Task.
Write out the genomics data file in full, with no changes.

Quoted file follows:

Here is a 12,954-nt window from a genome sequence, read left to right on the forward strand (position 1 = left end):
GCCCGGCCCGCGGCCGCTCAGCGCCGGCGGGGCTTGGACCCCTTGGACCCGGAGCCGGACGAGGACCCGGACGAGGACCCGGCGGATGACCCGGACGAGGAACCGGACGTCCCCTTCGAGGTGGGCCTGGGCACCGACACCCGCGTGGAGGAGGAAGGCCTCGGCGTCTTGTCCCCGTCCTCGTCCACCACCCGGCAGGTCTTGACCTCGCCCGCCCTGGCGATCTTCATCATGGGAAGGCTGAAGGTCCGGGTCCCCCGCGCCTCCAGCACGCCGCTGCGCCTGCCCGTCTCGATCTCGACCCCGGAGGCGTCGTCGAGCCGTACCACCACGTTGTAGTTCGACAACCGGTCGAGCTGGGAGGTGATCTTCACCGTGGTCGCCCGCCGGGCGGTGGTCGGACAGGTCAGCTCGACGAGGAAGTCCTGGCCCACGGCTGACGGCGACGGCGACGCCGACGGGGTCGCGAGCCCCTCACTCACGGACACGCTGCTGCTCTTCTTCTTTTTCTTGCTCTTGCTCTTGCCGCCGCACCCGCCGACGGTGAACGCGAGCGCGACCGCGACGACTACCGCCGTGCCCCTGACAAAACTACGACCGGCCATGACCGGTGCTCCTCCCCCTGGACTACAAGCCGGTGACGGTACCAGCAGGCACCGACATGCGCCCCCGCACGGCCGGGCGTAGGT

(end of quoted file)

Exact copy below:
Here is a 12,954-nt window from a genome sequence, read left to right on the forward strand (position 1 = left end):
GCCCGGCCCGCGGCCGCTCAGCGCCGGCGGGGCTTGGACCCCTTGGACCCGGAGCCGGACGAGGACCCGGACGAGGACCCGGCGGATGACCCGGACGAGGAACCGGACGTCCCCTTCGAGGTGGGCCTGGGCACCGACACCCGCGTGGAGGAGGAAGGCCTCGGCGTCTTGTCCCCGTCCTCGTCCACCACCCGGCAGGTCTTGACCTCGCCCGCCCTGGCGATCTTCATCATGGGAAGGCTGAAGGTCCGGGTCCCCCGCGCCTCCAGCACGCCGCTGCGCCTGCCCGTCTCGATCTCGACCCCGGAGGCGTCGTCGAGCCGTACCACCACGTTGTAGTTCGACAACCGGTCGAGCTGGGAGGTGATCTTCACCGTGGTCGCCCGCCGGGCGGTGGTCGGACAGGTCAGCTCGACGAGGAAGTCCTGGCCCACGGCTGACGGCGACGGCGACGCCGACGGGGTCGCGAGCCCCTCACTCACGGACACGCTGCTGCTCTTCTTCTTTTTCTTGCTCTTGCTCTTGCCGCCGCACCCGCCGACGGTGAACGCGAGCGCGACCGCGACGACTACCGCCGTGCCCCTGACAAAACTACGACCGGCCATGACCGGTGCTCCTCCCCCTGGACTACAAGCCGGTGACGGTACCAGCAGGCACCGACATGCGCCCCCGCACGGCCGGGCGTAGGT